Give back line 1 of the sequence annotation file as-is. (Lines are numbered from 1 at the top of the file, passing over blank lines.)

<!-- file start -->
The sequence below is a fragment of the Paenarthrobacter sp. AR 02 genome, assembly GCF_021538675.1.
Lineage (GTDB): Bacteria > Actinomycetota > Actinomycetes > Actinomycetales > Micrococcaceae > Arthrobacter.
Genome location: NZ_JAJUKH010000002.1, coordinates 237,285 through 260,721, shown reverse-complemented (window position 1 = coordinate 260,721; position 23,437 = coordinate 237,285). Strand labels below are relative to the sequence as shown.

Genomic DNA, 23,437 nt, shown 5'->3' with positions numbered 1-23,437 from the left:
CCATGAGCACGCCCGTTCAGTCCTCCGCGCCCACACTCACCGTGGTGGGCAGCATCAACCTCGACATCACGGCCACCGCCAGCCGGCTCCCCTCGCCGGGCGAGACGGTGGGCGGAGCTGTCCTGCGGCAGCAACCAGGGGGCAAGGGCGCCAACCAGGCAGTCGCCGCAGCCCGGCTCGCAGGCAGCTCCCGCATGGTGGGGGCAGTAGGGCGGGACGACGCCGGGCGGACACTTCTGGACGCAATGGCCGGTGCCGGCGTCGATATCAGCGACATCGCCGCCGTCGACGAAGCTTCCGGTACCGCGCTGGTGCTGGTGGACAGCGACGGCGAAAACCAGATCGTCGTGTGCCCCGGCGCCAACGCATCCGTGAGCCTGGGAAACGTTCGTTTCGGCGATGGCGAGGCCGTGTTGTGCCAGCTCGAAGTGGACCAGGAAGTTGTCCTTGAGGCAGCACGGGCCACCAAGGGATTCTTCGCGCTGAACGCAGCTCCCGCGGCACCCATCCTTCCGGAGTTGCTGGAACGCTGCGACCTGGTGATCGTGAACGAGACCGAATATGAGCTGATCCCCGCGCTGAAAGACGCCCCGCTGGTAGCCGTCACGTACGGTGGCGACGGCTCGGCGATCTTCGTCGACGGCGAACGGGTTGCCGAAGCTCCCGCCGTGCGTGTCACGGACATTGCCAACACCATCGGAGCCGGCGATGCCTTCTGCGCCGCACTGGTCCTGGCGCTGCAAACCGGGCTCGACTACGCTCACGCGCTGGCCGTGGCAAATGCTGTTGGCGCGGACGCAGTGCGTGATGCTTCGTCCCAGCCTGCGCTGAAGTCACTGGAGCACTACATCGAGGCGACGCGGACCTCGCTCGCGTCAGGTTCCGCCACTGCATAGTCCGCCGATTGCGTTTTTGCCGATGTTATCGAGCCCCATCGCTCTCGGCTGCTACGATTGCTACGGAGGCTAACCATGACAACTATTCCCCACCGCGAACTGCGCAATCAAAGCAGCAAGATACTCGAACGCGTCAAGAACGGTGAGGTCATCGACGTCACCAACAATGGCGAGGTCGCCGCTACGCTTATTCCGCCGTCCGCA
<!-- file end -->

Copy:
The sequence below is a fragment of the Paenarthrobacter sp. AR 02 genome, assembly GCF_021538675.1.